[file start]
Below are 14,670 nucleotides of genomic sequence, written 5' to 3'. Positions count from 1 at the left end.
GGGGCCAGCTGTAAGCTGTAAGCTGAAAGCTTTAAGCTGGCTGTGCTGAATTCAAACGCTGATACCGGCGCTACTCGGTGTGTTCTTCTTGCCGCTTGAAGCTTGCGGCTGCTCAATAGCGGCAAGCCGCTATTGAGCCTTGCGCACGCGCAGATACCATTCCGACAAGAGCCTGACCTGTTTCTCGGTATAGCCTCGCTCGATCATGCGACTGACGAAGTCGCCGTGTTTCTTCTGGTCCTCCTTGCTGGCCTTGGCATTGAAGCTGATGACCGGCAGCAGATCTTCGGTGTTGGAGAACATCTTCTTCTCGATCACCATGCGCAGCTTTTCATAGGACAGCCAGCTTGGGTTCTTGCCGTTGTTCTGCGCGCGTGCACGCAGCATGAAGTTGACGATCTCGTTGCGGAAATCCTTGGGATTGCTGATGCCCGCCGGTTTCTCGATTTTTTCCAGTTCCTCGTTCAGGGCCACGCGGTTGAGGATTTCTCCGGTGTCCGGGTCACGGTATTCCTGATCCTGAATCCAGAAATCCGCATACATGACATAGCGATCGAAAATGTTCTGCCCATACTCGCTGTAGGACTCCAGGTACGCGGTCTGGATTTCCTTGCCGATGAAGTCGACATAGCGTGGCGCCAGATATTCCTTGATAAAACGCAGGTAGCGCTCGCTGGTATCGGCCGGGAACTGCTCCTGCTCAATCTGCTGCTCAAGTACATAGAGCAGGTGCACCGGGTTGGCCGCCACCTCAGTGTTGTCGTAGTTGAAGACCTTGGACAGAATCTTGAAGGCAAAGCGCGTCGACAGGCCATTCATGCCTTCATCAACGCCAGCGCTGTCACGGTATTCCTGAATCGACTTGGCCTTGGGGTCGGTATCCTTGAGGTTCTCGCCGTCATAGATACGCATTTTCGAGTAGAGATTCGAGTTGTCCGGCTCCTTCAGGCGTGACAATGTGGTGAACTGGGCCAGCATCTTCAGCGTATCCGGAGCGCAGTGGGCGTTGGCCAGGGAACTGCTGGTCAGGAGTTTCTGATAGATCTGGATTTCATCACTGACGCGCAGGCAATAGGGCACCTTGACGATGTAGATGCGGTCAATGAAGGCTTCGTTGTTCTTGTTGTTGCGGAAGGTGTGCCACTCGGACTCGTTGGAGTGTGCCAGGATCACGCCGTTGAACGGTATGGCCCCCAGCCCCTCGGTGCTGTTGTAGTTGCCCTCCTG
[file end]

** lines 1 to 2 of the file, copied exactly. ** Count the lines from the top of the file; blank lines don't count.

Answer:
Below are 14,670 nucleotides of genomic sequence, written 5' to 3'. Positions count from 1 at the left end.
GGGGCCAGCTGTAAGCTGTAAGCTGAAAGCTTTAAGCTGGCTGTGCTGAATTCAAACGCTGATACCGGCGCTACTCGGTGTGTTCTTCTTGCCGCTTGAAGCTTGCGGCTGCTCAATAGCGGCAAGCCGCTATTGAGCCTTGCGCACGCGCAGATACCATTCCGACAAGAGCCTGACCTGTTTCTCGGTATAGCCTCGCTCGATCATGCGACTGACGAAGTCGCCGTGTTTCTTCTGGTCCTCCTTGCTGGCCTTGGCATTGAAGCTGATGACCGGCAGCAGATCTTCGGTGTTGGAGAACATCTTCTTCTCGATCACCATGCGCAGCTTTTCATAGGACAGCCAGCTTGGGTTCTTGCCGTTGTTCTGCGCGCGTGCACGCAGCATGAAGTTGACGATCTCGTTGCGGAAATCCTTGGGATTGCTGATGCCCGCCGGTTTCTCGATTTTTTCCAGTTCCTCGTTCAGGGCCACGCGGTTGAGGATTTCTCCGGTGTCCGGGTCACGGTATTCCTGATCCTGAATCCAGAAATCCGCATACATGACATAGCGATCGAAAATGTTCTGCCCATACTCGCTGTAGGACTCCAGGTACGCGGTCTGGATTTCCTTGCCGATGAAGTCGACATAGCGTGGCGCCAGATATTCCTTGATAAAACGCAGGTAGCGCTCGCTGGTATCGGCCGGGAACTGCTCCTGCTCAATCTGCTGCTCAAGTACATAGAGCAGGTGCACCGGGTTGGCCGCCACCTCAGTGTTGTCGTAGTTGAAGACCTTGGACAGAATCTTGAAGGCAAAGCGCGTCGACAGGCCATTCATGCCTTCATCAACGCCAGCGCTGTCACGGTATTCCTGAATCGACTTGGCCTTGGGGTCGGTATCCTTGAGGTTCTCGCCGTCATAGATACGCATTTTCGAGTAGAGATTCGAGTTGTCCGGCTCCTTCAGGCGTGACAATGTGGTGAACTGGGCCAGCATCTTCAGCGTATCCGGAGCGCAGTGGGCGTTGGCCAGGGAACTGCTGGTCAGGAGTTTCTGATAGATCTGGATTTCATCACTGACGCGCAGGCAATAGGGCACCTTGACGATGTAGATGCGGTCAATGAAGGCTTCGTTGTTCTTGTTGTTGCGGAAGGTGTGCCACTCGGACTCGTTGGAGTGTGCCAGGATCACGCCGTTGAACGGTATGGCCCCCAGCCCCTCGGTGCTGTTGTAGTTGCCCTCCTG